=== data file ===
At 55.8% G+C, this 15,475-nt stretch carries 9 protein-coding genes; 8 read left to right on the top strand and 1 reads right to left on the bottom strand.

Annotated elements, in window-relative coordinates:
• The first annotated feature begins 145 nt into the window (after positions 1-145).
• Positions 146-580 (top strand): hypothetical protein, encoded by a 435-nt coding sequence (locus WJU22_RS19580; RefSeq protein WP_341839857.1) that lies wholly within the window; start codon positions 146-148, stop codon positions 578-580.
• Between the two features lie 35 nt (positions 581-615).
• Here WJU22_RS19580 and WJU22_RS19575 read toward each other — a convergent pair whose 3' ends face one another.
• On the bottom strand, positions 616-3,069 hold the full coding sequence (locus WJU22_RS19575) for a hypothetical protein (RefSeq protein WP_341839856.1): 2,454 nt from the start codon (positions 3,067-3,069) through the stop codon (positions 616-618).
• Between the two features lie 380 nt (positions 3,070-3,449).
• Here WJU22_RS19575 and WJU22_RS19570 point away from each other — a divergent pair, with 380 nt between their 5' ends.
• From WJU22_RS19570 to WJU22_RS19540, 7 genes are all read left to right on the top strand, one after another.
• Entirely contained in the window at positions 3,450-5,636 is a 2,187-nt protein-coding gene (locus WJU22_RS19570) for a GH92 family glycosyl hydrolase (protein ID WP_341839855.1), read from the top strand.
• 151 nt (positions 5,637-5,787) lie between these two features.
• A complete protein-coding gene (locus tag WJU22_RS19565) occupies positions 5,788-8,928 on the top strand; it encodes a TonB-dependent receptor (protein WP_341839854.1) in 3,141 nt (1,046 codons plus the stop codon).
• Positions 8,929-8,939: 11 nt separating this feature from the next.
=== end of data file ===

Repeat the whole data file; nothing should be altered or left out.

At 55.8% G+C, this 15,475-nt stretch carries 9 protein-coding genes; 8 read left to right on the top strand and 1 reads right to left on the bottom strand.

Annotated elements, in window-relative coordinates:
• The first annotated feature begins 145 nt into the window (after positions 1-145).
• Positions 146-580 (top strand): hypothetical protein, encoded by a 435-nt coding sequence (locus WJU22_RS19580; RefSeq protein WP_341839857.1) that lies wholly within the window; start codon positions 146-148, stop codon positions 578-580.
• Between the two features lie 35 nt (positions 581-615).
• Here WJU22_RS19580 and WJU22_RS19575 read toward each other — a convergent pair whose 3' ends face one another.
• On the bottom strand, positions 616-3,069 hold the full coding sequence (locus WJU22_RS19575) for a hypothetical protein (RefSeq protein WP_341839856.1): 2,454 nt from the start codon (positions 3,067-3,069) through the stop codon (positions 616-618).
• Between the two features lie 380 nt (positions 3,070-3,449).
• Here WJU22_RS19575 and WJU22_RS19570 point away from each other — a divergent pair, with 380 nt between their 5' ends.
• From WJU22_RS19570 to WJU22_RS19540, 7 genes are all read left to right on the top strand, one after another.
• Entirely contained in the window at positions 3,450-5,636 is a 2,187-nt protein-coding gene (locus WJU22_RS19570) for a GH92 family glycosyl hydrolase (protein ID WP_341839855.1), read from the top strand.
• 151 nt (positions 5,637-5,787) lie between these two features.
• A complete protein-coding gene (locus tag WJU22_RS19565) occupies positions 5,788-8,928 on the top strand; it encodes a TonB-dependent receptor (protein WP_341839854.1) in 3,141 nt (1,046 codons plus the stop codon).
• Positions 8,929-8,939: 11 nt separating this feature from the next.